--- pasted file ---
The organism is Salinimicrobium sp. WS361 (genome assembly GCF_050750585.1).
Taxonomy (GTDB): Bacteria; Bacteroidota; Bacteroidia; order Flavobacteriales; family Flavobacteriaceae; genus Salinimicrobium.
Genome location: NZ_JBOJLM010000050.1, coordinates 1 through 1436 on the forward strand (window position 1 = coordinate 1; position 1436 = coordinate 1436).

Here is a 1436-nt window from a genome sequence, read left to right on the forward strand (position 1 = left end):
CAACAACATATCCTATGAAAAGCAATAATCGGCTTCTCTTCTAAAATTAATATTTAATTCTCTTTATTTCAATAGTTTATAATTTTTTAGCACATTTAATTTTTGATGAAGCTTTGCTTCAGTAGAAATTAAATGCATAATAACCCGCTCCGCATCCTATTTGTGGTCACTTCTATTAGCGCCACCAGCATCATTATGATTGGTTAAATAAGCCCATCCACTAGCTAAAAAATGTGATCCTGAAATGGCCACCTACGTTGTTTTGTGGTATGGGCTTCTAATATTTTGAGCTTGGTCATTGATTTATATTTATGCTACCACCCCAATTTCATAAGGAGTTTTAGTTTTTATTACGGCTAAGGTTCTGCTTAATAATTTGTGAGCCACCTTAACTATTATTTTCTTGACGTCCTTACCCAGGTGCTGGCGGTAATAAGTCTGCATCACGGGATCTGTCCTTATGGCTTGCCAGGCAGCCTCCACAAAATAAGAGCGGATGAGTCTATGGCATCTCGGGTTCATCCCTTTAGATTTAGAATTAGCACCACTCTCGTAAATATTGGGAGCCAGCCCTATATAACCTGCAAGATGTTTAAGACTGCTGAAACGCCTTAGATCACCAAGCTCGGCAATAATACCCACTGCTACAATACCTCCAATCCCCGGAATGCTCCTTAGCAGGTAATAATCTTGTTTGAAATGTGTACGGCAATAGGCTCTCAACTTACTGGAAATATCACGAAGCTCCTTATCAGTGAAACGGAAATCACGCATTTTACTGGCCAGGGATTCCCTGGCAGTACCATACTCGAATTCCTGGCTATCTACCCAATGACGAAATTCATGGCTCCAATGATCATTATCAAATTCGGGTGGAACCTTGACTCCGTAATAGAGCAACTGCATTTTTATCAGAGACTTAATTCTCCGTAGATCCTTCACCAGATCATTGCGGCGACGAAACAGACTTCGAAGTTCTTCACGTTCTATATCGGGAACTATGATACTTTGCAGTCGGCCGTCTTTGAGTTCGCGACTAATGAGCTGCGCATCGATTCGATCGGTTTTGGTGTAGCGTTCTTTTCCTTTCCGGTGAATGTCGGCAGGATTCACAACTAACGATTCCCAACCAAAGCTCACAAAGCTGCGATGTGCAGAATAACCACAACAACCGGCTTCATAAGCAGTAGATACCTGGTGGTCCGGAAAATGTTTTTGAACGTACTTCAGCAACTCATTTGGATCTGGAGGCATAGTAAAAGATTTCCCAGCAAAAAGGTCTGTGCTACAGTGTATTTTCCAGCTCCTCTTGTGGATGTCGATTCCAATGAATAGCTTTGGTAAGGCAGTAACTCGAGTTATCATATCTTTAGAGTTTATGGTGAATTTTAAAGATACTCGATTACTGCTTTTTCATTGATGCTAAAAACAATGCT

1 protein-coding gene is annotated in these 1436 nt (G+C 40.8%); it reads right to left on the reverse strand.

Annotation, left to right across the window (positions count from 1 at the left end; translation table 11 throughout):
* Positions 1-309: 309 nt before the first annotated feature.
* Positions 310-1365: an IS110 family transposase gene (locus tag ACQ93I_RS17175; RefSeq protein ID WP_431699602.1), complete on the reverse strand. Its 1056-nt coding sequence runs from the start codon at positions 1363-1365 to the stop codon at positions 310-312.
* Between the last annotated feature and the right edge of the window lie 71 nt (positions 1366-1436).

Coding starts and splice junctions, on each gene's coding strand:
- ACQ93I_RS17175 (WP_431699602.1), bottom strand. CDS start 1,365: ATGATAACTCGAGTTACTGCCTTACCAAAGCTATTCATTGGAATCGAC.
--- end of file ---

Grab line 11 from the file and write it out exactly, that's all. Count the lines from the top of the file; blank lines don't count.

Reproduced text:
Coding starts and splice junctions, on each gene's coding strand: